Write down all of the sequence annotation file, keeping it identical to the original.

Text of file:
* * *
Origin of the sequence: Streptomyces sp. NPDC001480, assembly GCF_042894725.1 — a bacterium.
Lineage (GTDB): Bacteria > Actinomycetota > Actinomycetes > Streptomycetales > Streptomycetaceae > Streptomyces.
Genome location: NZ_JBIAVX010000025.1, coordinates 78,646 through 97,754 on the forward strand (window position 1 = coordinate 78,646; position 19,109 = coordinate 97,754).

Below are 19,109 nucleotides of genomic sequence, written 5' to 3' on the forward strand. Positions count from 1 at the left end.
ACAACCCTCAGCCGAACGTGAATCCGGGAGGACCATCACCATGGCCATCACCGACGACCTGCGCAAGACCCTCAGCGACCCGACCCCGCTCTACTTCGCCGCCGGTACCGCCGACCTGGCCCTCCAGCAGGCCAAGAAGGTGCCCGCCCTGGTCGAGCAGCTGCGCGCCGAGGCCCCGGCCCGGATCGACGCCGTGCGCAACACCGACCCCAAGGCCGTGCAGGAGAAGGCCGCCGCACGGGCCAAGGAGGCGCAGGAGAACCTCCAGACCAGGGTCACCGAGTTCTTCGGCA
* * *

Origin of the sequence: Streptomyces sp. NPDC001480, assembly GCF_042894725.1 — a bacterium.
Lineage (GTDB): Bacteria > Actinomycetota > Actinomycetes > Streptomycetales > Streptomycetaceae > Streptomyces.
Genome location: NZ_JBIAVX010000025.1, coordinates 78,646 through 97,754 on the forward strand (window position 1 = coordinate 78,646; position 19,109 = coordinate 97,754).

Below are 19,109 nucleotides of genomic sequence, written 5' to 3' on the forward strand. Positions count from 1 at the left end.
ACAACCCTCAGCCGAACGTGAATCCGGGAGGACCATCACCATGGCCATCACCGACGACCTGCGCAAGACCCTCAGCGACCCGACCCCGCTCTACTTCGCCGCCGGTACCGCCGACCTGGCCCTCCAGCAGGCCAAGAAGGTGCCCGCCCTGGTCGAGCAGCTGCGCGCCGAGGCCCCGGCCCGGATCGACGCCGTGCGCAACACCGACCCCAAGGCCGTGCAGGAGAAGGCCGCCGCACGGGCCAAGGAGGCGCAGGAGAACCTCCAGACCAGGGTCACCGAGTTCTTCGGCA